I also think that's a really interesting question because a lot of what our society is revolving around today is the connection between people and what we mean to each other and I hear a lot of talk about social media or TV or other telecommunicative ways of talking to each other. And I think that we're at kind of an awkward point 'cause the point where we're at is we can use phones to distract ourselves from society but also interact with people in a way that's like, Hey, do you want to meet up for coffee tomorrow? Yeah! Like, in less than five minutes. And so I think the question goes a little deeper than just What do other people mean to me? or What do I mean to other people? because it also takes roots in where we're at in society right now. I feel like we mean everything to each other and the way we're utilizing that or the way that we're creating tools to provide for that is a debated issue right now. And I'm not really sure where I stand on it, honestly. Because I think that phones are almost making us like cyborgs, just without the attachment to our heads. I think that it has the power to help us become these even more hyper-social beings and even more able to relate to each other or to connect and I think that it's just up to us to take that power farther.
ACT: Growing out from the individual to individual relationship, what does community mean to you? What does it mean to you to be a human amongst the 7.5 billion others with all of these different agendas? And what does it mean to be in that with some of those agendas being in conflict to yours or yours being in conflict to theirs?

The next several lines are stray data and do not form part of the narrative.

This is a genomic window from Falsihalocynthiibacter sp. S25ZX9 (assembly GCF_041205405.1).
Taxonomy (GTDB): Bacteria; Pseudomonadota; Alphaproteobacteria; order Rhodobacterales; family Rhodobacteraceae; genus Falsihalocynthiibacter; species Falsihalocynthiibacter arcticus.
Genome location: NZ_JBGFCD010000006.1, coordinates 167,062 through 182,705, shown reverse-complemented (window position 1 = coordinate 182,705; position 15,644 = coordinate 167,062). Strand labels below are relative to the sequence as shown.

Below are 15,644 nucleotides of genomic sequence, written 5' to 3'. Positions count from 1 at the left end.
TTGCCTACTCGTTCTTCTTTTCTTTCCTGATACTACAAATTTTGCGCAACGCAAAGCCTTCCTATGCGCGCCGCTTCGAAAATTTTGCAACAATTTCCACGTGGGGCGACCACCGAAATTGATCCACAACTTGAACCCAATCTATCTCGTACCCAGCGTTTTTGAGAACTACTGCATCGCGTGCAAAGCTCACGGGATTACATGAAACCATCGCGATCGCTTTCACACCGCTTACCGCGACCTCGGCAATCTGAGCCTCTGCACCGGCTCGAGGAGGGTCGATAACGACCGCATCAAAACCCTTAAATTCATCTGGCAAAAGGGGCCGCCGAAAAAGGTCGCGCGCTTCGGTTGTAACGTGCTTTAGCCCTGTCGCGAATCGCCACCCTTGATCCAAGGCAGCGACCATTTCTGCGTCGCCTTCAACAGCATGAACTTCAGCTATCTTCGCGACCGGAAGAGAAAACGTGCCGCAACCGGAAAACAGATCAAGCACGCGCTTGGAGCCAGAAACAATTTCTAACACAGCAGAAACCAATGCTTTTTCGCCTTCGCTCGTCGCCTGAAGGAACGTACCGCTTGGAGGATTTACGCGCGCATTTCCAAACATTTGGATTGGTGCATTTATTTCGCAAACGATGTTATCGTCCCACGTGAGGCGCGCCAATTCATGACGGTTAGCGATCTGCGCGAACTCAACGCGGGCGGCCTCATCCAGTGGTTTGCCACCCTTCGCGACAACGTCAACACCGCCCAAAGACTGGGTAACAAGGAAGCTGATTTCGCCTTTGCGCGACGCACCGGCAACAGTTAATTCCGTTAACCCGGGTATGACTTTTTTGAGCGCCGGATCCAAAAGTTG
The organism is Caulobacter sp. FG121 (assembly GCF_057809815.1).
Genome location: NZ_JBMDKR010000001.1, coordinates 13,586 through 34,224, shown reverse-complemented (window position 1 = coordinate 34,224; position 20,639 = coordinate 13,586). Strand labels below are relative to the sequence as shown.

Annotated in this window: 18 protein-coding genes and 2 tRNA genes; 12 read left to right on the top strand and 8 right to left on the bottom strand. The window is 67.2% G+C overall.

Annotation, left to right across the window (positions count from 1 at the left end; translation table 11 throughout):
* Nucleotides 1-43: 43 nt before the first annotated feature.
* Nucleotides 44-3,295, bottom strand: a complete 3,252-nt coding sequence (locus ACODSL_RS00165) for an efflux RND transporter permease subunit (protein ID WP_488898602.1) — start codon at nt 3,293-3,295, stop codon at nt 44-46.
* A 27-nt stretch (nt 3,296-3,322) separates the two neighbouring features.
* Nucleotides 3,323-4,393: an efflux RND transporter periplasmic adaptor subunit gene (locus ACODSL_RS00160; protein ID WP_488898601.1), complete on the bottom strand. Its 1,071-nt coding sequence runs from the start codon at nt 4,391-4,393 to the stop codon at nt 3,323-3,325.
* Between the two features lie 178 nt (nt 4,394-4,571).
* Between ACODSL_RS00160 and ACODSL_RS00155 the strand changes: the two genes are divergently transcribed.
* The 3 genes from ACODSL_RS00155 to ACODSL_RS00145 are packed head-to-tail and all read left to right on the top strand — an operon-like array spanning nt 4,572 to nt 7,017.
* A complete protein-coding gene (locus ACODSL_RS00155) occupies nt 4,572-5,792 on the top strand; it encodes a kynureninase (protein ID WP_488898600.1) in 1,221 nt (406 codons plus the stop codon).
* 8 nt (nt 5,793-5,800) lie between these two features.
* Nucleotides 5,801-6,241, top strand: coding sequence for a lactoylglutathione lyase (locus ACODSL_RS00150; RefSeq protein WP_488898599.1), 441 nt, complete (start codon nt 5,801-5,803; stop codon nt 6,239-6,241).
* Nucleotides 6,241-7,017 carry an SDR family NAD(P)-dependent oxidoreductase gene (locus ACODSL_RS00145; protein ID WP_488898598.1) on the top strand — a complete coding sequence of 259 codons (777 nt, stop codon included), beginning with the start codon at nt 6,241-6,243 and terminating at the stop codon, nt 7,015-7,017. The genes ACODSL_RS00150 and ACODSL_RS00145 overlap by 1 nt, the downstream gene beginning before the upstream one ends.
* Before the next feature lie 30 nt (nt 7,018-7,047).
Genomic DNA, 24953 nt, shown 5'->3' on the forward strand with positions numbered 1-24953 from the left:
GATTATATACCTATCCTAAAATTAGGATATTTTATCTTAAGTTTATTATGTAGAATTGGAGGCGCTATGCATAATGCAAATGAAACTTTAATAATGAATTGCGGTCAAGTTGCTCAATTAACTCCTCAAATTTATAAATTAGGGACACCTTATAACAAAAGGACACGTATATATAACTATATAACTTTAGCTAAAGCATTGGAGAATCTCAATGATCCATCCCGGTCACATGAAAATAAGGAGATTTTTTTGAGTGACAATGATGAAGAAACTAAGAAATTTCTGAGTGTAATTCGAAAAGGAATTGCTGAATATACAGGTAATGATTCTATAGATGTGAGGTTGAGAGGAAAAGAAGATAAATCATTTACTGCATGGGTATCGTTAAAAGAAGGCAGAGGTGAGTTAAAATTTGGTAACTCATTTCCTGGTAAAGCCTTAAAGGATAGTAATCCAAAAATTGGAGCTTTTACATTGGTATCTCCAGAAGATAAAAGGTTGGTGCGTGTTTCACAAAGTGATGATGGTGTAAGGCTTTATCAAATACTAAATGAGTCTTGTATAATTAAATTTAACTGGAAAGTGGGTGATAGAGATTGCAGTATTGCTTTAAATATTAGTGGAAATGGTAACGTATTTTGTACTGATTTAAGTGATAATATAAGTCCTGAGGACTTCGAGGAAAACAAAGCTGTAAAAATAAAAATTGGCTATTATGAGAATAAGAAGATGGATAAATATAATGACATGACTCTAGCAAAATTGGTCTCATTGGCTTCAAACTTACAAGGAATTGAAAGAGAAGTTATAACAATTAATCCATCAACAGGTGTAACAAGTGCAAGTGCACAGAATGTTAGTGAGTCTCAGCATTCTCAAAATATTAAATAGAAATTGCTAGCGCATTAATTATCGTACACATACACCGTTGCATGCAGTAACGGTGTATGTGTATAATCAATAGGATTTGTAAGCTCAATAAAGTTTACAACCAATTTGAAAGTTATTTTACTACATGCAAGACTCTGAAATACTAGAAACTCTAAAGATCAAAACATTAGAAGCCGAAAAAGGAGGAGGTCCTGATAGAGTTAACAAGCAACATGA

EM: I kind of have been trying to approach conversation with people less as a this is my belief and that's your belief and we can go our separate ways if we disagree or I can hate you if you disagree or whatever and I've been trying to come at it more with a question-based mindset where I want to ask people why they feel a certain way instead of immediately just jumping to You're wrong or That's a wrong way to think. And so, I feel like approaching people with different agendas than me... I actually feel really excited 'cause I get the opportunity to learn something that I maybe even haven't ever conceived of before, which is really beautiful. And it's not necessarily that I would have to stick around and make a community with them in my close social circle, but it is something that has been a struggle for me in the past - to come up to people with different opinions and listen to them and have them listen to me.
But I think a lot of what humans want is to be heard and I think that some of the issues that come up where people are on the extremist side are because they don't feel like they're getting heard. It's very important to me, actually, in my society to approach it with a curious mindset, like to be basically a child in it. And basically just be like, I just want to play with you and I want to ask you questions and we don't have to agree.